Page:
As federal policy makers push for GHG regulation and transparent markets, the California experience shows what works and what doesn’t work.
PURPA's Changing Climate
California defends its cogen feed-in tariff—complete with its own virtual carbon tax.
price under the CHP FIT program is based on a concept unique to California known as the market price referent. The MPR operates a little like PURPA’s avoided-cost concept, but not quite. Rather than measure a utility’s actual alternative cost of purchasing or generating its own power, the MPR presumes an opportunity cost for wholesale power that mirrors the hypothetical cost of owning and operating a base-load combined-cycle gas turbine (CCGT) unit, over a 10-, 15- 20- or 25-year period, on the theory that utility resource portfolios shouldn’t produce greater GHG emissions overall than would a portfolio made up entirely of CCGT plants. Moreover, the MPR also includes a price component designed to reflect the likely future cost of GHG emissions-control efforts.
Thus, with its FIT, the CPUC created a sort of state-enabled and “shadow” PURPA program for super- efficient CHP facilities, which pays a higher avoided-cost to qualifying CHP units than would be the case under PURPA’s avoided-cost scheme for ordinary QFs. California’s FIT price is set high enough, in fact, to cover the estimated likely current and future costs of greenhouse-gas compliance at both the state and federal levels.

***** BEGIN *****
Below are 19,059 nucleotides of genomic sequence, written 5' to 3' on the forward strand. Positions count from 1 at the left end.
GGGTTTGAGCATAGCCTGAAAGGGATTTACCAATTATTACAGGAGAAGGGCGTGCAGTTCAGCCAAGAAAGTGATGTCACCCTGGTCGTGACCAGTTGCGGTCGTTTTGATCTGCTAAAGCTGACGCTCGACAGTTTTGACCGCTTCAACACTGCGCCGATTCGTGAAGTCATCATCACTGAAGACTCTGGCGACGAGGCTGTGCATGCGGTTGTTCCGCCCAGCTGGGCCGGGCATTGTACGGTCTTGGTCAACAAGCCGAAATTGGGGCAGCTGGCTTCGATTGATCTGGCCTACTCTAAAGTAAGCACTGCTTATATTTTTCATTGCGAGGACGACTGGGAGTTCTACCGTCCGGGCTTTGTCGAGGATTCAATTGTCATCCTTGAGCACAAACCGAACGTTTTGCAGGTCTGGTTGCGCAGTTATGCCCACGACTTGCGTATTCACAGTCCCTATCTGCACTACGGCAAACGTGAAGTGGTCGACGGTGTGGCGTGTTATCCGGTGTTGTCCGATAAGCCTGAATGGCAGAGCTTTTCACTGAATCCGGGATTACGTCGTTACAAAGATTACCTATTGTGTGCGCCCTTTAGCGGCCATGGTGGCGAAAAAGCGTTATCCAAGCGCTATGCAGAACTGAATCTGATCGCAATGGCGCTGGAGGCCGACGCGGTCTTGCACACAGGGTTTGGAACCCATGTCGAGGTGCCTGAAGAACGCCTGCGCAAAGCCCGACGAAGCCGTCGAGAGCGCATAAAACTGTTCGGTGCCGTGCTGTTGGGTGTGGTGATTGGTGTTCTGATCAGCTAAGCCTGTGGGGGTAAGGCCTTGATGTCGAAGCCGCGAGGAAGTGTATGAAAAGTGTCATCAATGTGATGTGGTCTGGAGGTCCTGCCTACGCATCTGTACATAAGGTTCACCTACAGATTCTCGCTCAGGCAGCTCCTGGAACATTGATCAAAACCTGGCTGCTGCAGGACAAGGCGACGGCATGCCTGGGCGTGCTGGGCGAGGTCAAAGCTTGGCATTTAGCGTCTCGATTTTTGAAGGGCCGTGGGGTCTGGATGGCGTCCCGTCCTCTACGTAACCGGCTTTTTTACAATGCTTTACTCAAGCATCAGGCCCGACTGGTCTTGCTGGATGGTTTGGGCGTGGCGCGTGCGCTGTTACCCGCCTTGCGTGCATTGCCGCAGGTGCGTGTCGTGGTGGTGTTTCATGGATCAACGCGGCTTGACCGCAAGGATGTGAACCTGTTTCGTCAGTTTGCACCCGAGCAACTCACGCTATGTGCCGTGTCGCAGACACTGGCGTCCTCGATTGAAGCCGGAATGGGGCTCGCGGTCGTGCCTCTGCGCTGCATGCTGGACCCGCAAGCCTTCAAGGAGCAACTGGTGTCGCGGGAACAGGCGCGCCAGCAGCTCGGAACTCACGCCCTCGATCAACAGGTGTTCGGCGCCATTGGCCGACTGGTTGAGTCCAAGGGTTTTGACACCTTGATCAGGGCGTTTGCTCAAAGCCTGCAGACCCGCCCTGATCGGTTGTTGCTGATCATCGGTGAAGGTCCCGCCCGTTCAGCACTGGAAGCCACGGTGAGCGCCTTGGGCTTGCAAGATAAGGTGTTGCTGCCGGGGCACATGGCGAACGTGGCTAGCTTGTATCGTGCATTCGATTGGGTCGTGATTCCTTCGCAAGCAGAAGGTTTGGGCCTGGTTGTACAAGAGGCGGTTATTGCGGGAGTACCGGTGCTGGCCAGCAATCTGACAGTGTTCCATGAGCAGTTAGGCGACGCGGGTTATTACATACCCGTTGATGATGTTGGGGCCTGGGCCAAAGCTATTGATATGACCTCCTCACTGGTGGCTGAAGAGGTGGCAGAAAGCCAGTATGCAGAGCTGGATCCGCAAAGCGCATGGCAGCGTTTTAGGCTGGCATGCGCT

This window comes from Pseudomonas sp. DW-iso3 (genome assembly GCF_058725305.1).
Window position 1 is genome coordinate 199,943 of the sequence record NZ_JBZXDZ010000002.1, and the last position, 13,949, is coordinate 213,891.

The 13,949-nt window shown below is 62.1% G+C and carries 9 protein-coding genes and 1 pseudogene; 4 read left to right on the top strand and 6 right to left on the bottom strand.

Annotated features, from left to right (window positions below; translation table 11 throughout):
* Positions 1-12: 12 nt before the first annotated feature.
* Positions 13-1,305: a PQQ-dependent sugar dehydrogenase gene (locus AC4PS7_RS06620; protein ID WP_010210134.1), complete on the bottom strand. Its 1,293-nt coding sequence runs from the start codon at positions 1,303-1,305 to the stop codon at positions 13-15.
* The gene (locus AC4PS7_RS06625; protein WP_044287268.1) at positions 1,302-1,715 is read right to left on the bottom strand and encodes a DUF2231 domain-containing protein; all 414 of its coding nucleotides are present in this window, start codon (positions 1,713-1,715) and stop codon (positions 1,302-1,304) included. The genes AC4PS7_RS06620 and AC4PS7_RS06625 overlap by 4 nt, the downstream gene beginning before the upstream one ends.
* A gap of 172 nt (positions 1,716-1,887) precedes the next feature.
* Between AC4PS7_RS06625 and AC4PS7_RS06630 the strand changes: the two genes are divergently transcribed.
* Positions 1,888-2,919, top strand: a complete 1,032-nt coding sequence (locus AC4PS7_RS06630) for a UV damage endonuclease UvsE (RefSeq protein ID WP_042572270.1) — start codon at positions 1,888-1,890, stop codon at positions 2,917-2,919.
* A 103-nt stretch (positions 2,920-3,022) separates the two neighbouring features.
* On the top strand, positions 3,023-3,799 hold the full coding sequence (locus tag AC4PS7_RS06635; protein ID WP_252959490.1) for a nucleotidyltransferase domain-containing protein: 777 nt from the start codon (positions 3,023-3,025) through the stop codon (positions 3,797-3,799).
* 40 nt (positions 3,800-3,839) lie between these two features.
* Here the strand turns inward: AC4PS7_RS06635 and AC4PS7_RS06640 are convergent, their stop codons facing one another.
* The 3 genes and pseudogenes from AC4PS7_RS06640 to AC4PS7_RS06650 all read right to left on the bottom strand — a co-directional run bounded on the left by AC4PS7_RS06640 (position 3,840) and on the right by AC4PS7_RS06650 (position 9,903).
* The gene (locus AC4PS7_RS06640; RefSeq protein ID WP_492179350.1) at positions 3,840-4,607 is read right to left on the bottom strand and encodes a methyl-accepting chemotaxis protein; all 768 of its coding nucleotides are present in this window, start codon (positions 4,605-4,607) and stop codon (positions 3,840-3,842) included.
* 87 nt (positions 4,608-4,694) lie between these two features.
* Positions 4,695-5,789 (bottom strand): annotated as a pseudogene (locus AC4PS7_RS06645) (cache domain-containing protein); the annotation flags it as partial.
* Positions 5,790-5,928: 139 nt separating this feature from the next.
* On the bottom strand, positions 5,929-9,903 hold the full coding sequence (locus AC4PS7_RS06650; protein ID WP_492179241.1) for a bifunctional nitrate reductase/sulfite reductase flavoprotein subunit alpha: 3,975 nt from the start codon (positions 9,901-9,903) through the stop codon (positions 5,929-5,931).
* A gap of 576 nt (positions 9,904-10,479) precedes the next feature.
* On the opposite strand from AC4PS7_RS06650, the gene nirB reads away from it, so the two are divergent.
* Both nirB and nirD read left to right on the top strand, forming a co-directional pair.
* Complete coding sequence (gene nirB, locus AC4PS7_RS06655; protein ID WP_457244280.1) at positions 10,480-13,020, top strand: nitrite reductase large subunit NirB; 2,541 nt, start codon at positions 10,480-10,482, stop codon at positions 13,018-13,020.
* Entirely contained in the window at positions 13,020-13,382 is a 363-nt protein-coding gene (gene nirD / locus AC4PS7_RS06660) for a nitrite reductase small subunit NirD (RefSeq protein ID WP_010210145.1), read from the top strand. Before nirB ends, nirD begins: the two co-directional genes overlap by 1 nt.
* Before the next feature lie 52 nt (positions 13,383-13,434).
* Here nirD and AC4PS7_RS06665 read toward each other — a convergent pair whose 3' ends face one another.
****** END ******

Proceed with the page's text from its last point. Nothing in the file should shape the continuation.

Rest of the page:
In essence, the CPUC with its FIT has remade the traditional PURPA cogeneration program, but with a carbon tax thrown in. And it’s this higher price, much more so than constitutional niceties, that riles California’s retail utilities.
According to the CPUC, the justification stems from the different purposes behind PURPA and the California FIT law:
“The primary purpose of AB 1613 [and the CPUC’s FIT implementing orders] is environmental protection, particularly the reduction of GHG emissions. In contrast … the purpose of PURPA [was] to decrease dependency on foreign oil and avoid an energy crisis.” ( See Petition of CPUC, FERC Docket EL10-64, filed May 4, 2010. )
Thus, as the CPUC explains, its higher FIT rate naturally reflects the additional costs necessary to meet all the environmental requirements under AB 1613: the GHG and NOx emission standards, the 60-percent energy conversion efficiency standard for CHP facilities, plus an allocation of any more stringent carbon emissions compliance costs mandated by the California Air Resources Board under Assembly Bill 32, California’s Global Warming Solutions Act of 2006, or even by Congress or the U.S. EPA.
The tariff even includes a 10-percent bonus ( i.e., an adder to avoided costs under the FIT rule), for purchases from CHP systems located in congested areas, to reflect avoidance or deferral of future upgrades to distribution or transmission networks.
The CPUC claims that FERC’s PURPA case law precedent is now “outdated” since “these mid-1990s decisions were prior to the extensive knowledge of the devastating effects caused by the acceleration of climate change.”
California’s three major retail utilities—Southern California Edison, Pacific Gas & Electric, and San Diego Gas & Electric—believe the CPUC’s FIT intrudes unlawfully on FERC authority. But they also stress how PURPA always has capped the price paid to QFs at avoided cost—what the utility would have had to pay if buying power elsewhere, such as the day-ahead energy price that clears in the